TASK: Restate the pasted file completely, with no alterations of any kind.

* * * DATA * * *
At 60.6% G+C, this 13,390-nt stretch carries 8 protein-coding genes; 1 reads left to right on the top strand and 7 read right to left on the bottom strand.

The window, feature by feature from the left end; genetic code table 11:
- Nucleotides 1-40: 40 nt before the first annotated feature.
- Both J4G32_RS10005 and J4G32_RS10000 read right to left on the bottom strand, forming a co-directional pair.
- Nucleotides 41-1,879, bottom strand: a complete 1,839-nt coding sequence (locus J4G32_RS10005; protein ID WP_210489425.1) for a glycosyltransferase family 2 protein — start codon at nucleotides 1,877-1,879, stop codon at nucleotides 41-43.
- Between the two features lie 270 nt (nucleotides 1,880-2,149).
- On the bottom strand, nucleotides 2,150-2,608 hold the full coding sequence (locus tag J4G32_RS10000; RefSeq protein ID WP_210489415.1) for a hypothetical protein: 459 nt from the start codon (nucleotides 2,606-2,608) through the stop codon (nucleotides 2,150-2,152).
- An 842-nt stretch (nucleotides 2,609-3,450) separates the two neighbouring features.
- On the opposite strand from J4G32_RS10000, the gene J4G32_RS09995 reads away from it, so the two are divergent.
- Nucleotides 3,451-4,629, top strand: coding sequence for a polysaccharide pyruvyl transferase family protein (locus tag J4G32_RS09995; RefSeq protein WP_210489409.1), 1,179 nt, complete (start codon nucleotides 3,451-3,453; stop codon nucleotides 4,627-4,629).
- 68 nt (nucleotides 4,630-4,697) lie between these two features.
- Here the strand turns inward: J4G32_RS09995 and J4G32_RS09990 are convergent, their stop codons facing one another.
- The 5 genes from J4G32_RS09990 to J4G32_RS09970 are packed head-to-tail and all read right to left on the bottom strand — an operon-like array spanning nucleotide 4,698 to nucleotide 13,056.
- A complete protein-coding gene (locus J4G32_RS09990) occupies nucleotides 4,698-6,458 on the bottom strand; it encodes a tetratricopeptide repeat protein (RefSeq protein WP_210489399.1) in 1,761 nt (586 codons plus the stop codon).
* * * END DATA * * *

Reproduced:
At 60.6% G+C, this 13,390-nt stretch carries 8 protein-coding genes; 1 reads left to right on the top strand and 7 read right to left on the bottom strand.

The window, feature by feature from the left end; genetic code table 11:
- Nucleotides 1-40: 40 nt before the first annotated feature.
- Both J4G32_RS10005 and J4G32_RS10000 read right to left on the bottom strand, forming a co-directional pair.
- Nucleotides 41-1,879, bottom strand: a complete 1,839-nt coding sequence (locus J4G32_RS10005; protein ID WP_210489425.1) for a glycosyltransferase family 2 protein — start codon at nucleotides 1,877-1,879, stop codon at nucleotides 41-43.
- Between the two features lie 270 nt (nucleotides 1,880-2,149).
- On the bottom strand, nucleotides 2,150-2,608 hold the full coding sequence (locus tag J4G32_RS10000; RefSeq protein ID WP_210489415.1) for a hypothetical protein: 459 nt from the start codon (nucleotides 2,606-2,608) through the stop codon (nucleotides 2,150-2,152).
- An 842-nt stretch (nucleotides 2,609-3,450) separates the two neighbouring features.
- On the opposite strand from J4G32_RS10000, the gene J4G32_RS09995 reads away from it, so the two are divergent.
- Nucleotides 3,451-4,629, top strand: coding sequence for a polysaccharide pyruvyl transferase family protein (locus tag J4G32_RS09995; RefSeq protein WP_210489409.1), 1,179 nt, complete (start codon nucleotides 3,451-3,453; stop codon nucleotides 4,627-4,629).
- 68 nt (nucleotides 4,630-4,697) lie between these two features.
- Here the strand turns inward: J4G32_RS09995 and J4G32_RS09990 are convergent, their stop codons facing one another.
- The 5 genes from J4G32_RS09990 to J4G32_RS09970 are packed head-to-tail and all read right to left on the bottom strand — an operon-like array spanning nucleotide 4,698 to nucleotide 13,056.
- A complete protein-coding gene (locus J4G32_RS09990) occupies nucleotides 4,698-6,458 on the bottom strand; it encodes a tetratricopeptide repeat protein (RefSeq protein WP_210489399.1) in 1,761 nt (586 codons plus the stop codon).